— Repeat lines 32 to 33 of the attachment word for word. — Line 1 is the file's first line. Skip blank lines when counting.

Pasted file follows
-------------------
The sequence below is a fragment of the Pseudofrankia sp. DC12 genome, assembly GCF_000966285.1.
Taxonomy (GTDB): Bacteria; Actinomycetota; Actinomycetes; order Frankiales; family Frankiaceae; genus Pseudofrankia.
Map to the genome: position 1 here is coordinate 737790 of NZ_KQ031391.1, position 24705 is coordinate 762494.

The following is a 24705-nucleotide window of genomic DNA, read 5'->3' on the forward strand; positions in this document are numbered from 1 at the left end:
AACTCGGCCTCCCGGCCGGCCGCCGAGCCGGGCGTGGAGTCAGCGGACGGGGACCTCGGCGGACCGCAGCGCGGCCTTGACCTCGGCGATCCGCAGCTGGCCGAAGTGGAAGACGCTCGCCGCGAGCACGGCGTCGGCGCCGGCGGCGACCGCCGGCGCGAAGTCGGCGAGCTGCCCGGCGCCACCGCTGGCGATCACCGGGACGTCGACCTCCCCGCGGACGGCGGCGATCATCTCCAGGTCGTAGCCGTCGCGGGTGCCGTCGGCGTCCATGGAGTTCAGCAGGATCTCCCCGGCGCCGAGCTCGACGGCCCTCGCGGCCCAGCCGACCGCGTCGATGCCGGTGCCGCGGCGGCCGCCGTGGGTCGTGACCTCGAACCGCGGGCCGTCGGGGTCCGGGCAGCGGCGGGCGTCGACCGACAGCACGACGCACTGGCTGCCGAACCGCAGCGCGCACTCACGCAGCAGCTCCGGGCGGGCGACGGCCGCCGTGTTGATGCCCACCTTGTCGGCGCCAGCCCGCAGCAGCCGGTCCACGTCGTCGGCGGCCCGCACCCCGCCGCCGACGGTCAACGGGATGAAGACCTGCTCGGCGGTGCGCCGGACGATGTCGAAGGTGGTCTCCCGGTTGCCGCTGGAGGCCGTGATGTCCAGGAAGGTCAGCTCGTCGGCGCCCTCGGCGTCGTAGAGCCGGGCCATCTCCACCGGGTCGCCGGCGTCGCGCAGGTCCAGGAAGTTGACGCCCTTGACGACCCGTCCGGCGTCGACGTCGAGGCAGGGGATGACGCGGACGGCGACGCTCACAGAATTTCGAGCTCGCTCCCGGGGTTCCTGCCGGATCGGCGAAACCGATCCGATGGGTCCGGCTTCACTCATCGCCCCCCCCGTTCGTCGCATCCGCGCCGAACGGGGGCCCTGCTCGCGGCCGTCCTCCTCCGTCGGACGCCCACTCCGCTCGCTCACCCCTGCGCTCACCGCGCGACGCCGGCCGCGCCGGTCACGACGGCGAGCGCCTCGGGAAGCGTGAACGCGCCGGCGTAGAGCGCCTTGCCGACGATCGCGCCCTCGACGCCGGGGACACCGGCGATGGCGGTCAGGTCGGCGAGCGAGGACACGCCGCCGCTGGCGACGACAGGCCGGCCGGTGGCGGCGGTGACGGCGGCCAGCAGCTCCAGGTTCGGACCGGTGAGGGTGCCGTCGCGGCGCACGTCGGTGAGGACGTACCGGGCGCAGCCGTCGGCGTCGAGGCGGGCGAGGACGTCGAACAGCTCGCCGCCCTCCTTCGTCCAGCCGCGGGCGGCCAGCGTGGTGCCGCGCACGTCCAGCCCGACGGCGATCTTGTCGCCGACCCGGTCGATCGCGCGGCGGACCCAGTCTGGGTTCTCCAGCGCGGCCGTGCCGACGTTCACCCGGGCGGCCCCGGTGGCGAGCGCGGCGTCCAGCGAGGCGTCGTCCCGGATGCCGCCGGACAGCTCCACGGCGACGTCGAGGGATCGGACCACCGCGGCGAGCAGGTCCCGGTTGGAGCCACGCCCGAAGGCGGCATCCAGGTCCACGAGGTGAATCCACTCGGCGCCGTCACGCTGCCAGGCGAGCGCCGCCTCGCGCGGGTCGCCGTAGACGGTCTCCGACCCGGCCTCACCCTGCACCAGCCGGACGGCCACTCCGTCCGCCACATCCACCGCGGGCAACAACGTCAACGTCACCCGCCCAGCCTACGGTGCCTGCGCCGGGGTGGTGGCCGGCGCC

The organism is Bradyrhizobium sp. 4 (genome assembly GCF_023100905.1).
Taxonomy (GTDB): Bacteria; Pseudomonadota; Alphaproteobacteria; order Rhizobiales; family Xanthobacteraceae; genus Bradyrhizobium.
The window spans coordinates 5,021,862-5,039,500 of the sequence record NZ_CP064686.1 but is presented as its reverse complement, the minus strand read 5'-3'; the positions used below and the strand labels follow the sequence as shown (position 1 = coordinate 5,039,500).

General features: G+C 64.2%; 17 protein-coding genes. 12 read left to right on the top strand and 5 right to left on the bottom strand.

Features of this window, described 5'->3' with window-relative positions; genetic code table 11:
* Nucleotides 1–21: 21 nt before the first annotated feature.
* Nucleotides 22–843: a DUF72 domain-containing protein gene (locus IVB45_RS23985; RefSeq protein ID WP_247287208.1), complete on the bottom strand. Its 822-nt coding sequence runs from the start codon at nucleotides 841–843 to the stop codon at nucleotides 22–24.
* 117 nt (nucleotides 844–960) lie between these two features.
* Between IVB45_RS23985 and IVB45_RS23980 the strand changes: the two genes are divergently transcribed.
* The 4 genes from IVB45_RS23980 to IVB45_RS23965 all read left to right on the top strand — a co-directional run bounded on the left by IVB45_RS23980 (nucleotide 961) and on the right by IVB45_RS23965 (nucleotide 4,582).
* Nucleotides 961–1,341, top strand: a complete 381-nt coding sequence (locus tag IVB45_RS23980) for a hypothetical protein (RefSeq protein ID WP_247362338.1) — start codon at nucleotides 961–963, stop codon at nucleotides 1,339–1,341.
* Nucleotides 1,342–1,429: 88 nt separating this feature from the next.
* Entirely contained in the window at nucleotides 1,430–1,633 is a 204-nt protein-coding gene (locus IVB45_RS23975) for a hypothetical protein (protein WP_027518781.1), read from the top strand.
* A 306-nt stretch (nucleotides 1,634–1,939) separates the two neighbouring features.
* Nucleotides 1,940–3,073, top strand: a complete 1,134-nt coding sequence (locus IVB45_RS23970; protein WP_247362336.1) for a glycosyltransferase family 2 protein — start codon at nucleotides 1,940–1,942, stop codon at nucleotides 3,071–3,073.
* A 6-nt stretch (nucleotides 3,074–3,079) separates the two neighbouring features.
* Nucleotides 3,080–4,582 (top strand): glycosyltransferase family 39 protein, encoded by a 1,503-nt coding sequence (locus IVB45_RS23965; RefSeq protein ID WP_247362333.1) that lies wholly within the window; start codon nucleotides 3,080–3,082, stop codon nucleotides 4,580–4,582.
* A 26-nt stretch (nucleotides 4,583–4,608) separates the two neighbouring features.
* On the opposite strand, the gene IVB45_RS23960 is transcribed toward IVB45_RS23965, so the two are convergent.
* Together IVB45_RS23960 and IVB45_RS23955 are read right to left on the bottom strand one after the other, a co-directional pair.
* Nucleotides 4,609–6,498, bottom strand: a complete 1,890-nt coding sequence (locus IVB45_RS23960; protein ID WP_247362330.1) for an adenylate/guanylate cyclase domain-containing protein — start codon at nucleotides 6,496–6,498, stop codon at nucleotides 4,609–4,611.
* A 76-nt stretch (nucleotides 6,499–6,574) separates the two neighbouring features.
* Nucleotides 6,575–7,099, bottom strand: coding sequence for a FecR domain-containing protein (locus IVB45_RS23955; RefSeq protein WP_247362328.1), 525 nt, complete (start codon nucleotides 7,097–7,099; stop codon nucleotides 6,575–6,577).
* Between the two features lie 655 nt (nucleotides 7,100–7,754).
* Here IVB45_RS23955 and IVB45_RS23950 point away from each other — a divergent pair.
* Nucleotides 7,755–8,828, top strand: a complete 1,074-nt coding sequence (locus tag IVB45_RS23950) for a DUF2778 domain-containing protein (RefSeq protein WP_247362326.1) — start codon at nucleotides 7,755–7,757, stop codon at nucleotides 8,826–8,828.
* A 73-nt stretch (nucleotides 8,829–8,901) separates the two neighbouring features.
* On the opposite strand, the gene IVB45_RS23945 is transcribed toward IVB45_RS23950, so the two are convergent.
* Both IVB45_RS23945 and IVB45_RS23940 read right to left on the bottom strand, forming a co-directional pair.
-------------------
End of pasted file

* A 73-nt stretch (nucleotides 8,829–8,901) separates the two neighbouring features.
* On the opposite strand, the gene IVB45_RS23945 is transcribed toward IVB45_RS23950, so the two are convergent.